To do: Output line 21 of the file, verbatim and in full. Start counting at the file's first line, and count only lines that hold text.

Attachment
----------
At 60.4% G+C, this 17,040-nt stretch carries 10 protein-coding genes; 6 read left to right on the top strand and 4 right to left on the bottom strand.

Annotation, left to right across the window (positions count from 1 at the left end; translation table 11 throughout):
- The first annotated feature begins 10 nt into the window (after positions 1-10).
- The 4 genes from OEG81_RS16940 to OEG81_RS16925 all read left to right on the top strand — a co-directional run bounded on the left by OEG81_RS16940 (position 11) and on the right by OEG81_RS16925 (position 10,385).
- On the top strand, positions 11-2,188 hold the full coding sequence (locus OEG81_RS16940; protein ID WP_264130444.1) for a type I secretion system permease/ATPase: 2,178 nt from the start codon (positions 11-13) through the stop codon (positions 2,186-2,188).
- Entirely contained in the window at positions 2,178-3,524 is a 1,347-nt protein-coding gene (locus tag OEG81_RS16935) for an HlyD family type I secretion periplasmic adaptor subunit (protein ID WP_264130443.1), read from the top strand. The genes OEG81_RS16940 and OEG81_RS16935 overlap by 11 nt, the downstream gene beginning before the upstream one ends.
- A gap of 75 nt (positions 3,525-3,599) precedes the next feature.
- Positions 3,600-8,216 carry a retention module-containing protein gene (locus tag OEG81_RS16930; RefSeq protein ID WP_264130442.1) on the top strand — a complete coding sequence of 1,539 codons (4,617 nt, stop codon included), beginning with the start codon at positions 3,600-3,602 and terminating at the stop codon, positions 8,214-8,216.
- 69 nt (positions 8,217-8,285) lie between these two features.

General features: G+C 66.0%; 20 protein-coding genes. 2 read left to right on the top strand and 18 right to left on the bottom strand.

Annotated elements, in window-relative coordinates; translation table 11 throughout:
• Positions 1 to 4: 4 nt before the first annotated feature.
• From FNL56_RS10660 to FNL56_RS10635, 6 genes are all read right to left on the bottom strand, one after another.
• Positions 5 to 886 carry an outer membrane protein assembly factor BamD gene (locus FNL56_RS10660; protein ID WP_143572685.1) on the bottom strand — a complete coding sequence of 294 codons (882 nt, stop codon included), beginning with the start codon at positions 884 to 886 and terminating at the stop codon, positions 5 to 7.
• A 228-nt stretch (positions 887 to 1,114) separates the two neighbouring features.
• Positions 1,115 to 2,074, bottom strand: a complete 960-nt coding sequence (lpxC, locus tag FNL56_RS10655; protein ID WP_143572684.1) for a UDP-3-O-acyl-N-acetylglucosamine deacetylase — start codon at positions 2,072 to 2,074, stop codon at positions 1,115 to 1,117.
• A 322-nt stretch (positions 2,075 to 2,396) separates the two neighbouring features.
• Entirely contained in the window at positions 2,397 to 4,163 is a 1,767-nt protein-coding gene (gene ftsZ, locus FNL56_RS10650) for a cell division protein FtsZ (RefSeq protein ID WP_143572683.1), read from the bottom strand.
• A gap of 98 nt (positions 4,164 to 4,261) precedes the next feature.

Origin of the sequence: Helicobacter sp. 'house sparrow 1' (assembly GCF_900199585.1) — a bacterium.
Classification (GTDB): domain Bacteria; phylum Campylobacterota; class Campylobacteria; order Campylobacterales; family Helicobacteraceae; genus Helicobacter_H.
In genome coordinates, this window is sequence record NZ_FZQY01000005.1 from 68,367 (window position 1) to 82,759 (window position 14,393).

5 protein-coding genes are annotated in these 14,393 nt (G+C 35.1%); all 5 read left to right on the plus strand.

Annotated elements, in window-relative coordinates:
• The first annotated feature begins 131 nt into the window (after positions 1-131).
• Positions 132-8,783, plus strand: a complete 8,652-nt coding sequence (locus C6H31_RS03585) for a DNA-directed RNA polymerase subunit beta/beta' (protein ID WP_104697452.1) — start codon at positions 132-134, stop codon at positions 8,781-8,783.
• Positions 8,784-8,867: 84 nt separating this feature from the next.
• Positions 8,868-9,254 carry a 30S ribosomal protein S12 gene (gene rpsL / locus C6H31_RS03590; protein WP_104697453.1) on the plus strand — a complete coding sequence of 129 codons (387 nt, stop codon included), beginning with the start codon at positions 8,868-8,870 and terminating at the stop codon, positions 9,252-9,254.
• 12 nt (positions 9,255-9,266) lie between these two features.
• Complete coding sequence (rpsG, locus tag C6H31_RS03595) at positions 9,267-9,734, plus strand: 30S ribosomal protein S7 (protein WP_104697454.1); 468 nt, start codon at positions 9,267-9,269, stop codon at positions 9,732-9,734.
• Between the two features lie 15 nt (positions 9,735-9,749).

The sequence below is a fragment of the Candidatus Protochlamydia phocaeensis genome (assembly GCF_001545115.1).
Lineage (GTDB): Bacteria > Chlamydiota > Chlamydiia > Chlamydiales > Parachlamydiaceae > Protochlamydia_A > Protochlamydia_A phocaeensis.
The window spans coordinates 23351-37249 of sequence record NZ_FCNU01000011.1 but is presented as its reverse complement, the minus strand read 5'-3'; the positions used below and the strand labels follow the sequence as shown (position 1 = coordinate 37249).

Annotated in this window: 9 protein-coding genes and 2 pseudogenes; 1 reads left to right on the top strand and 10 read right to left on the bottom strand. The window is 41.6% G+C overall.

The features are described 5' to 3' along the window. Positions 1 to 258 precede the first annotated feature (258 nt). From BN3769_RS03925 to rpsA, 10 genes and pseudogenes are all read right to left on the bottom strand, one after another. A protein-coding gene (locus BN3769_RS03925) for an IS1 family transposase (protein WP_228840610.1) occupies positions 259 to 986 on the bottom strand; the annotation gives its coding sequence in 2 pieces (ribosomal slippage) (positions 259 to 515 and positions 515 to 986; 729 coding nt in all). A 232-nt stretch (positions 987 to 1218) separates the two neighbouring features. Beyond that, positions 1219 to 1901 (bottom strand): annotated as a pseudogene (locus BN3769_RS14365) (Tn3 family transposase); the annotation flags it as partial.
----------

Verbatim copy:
Classification (GTDB): domain Bacteria; phylum Campylobacterota; class Campylobacteria; order Campylobacterales; family Helicobacteraceae; genus Helicobacter_H.